Katie Condren works in London now but her colleagues at Dubarry shoes know better then to schedule meetings during the week of Dublin horse show. But having once flown back from a year in New Zealand, she says the trip from London is nothing.
The show takes place from August 5th to 9th but is known to those who love it simply as Horse Show Week.
Katie (27) first came to Dublin as an 11-year old riding in side-saddle competitions.
‘For me the Horse Show is the one week in the year when all my family is in one place. My mother is on the Committee and she’s a steward, my two brothers are involved. My Dad is not horsey but even he comes up for a day or two from our farm in Laois,’ she said.
‘That’s the beauty of the Horse Show, everyone can share in it. It’s such a stunning location – it’s a celebration of Irish horses really.’
This is Katie’s seventh year as a volunteer steward. This means she helps organise riders and horses in the rings outside the Main Arena – bringing them in, making sure no-one is late or misses their class.
She said: ‘There’s a lot of work. There are over 125 competitions and maybe 1,300 horses and ponies. You keep an eye on the Big Clock – you’d look up at that and think ‘crap! time to go’ and move them along.’
Unlike women taking part in Ladies Day, Katie’s clothing is all about comfort. She said: ‘The ground is so hard, your legs get jarred walking around. Comfortable footwear is a must, no heels. And you have to be careful not to party too much, we start at 8am.’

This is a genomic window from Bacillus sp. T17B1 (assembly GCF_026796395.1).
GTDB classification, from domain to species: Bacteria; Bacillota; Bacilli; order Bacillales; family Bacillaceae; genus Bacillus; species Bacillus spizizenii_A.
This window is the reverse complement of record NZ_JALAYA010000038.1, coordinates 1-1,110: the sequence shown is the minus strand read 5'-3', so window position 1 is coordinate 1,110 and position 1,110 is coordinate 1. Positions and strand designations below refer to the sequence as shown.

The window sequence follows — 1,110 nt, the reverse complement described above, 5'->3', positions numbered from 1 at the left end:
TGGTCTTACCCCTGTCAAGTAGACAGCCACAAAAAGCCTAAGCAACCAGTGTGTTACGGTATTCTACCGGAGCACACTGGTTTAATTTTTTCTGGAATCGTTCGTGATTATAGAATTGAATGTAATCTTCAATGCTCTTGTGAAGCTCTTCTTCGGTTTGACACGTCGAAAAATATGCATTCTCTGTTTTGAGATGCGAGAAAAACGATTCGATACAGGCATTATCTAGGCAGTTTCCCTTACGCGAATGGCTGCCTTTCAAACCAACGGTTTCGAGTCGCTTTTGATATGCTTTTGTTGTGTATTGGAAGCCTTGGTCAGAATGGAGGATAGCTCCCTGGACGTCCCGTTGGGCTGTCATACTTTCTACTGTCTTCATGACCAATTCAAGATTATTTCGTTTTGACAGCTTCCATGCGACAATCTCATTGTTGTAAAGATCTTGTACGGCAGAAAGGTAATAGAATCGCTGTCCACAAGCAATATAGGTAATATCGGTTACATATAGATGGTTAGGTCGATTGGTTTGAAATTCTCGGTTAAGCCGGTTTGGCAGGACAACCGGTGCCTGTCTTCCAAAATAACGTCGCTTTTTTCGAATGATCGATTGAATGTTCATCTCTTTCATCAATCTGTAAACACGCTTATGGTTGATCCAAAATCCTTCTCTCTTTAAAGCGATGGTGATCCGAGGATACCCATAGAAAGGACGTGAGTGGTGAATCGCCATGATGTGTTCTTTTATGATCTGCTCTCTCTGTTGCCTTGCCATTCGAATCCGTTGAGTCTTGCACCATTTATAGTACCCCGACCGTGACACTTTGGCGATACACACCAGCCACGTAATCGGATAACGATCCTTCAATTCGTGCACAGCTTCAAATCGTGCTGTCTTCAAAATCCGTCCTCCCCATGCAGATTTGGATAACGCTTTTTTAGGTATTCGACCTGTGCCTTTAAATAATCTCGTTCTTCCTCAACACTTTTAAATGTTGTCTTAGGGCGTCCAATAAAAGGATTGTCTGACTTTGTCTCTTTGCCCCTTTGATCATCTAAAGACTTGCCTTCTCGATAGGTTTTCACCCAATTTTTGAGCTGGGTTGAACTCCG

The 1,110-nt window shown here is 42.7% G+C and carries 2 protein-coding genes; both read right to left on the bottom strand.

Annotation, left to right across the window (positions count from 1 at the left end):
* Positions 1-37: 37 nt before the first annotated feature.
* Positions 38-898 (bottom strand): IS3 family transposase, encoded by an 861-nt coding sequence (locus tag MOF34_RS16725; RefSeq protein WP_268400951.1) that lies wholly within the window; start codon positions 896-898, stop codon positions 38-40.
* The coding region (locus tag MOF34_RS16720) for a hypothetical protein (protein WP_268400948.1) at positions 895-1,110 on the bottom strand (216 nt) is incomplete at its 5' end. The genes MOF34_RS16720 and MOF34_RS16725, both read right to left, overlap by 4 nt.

Her mum is known for supplying rain-gear to stewards who optimistically start the day in shirt-sleeves. Katie jokes she often sees family hats racing past in the busy crowds without knowing the person underneath.
And there was the year she lost one of mother's coats only to find it hanging up at the following year's show - neatly placed in the steward's room by whoever found it.
In spite of it all, she makes time to watch her favourite class every year.
‘What I really enjoy is the Connemara performance classes. They’re a traditional breed, and there’s huge interest in them. I’ve ridden a side-saddle display on a Connemara. It’s such a huge honour to compete in Dublin, whether you get a ribbon or not,’ she said.
A version of this interview ran in yesterday's Irish Mail on Sunday as part of a longer story I wrote on behind the scenes at the Dublin Horse Show.